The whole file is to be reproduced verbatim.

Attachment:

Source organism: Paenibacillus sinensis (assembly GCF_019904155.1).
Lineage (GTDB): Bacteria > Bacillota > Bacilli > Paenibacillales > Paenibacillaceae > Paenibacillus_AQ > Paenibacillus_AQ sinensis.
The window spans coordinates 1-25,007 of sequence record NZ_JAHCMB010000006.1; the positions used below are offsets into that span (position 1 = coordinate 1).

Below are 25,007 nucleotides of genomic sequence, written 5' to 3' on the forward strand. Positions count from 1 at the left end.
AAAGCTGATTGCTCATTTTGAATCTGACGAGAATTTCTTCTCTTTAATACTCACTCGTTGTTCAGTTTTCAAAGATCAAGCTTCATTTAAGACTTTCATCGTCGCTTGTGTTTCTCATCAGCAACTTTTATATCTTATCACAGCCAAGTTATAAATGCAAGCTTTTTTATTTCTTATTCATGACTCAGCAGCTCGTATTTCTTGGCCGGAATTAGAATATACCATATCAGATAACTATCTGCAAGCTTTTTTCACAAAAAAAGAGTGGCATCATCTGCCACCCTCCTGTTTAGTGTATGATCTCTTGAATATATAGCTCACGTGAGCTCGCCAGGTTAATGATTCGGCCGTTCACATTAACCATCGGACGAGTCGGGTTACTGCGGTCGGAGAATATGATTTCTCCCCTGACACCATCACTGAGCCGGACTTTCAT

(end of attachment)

Source organism: Paenibacillus sinensis (assembly GCF_019904155.1).
Lineage (GTDB): Bacteria > Bacillota > Bacilli > Paenibacillales > Paenibacillaceae > Paenibacillus_AQ > Paenibacillus_AQ sinensis.
The window spans coordinates 1-25,007 of sequence record NZ_JAHCMB010000006.1; the positions used below are offsets into that span (position 1 = coordinate 1).

Below are 25,007 nucleotides of genomic sequence, written 5' to 3' on the forward strand. Positions count from 1 at the left end.
AAAGCTGATTGCTCATTTTGAATCTGACGAGAATTTCTTCTCTTTAATACTCACTCGTTGTTCAGTTTTCAAAGATCAAGCTTCATTTAAGACTTTCATCGTCGCTTGTGTTTCTCATCAGCAACTTTTATATCTTATCACAGCCAAGTTATAAATGCAAGCTTTTTTATTTCTTATTCATGACTCAGCAGCTCGTATTTCTTGGCCGGAATTAGAATATACCATATCAGATAACTATCTGCAAGCTTTTTTCACAAAAAAAGAGTGGCATCATCTGCCACCCTCCTGTTTAGTGTATGATCTCTTGAATATATAGCTCACGTGAGCTCGCCAGGTTAATGATTCGGCCGTTCACATTAACCATCGGACGAGTCGGGTTACTGCGGTCGGAGAATATGATTTCTCCCCTGACACCATCACTGAGCCGGACTTTCAT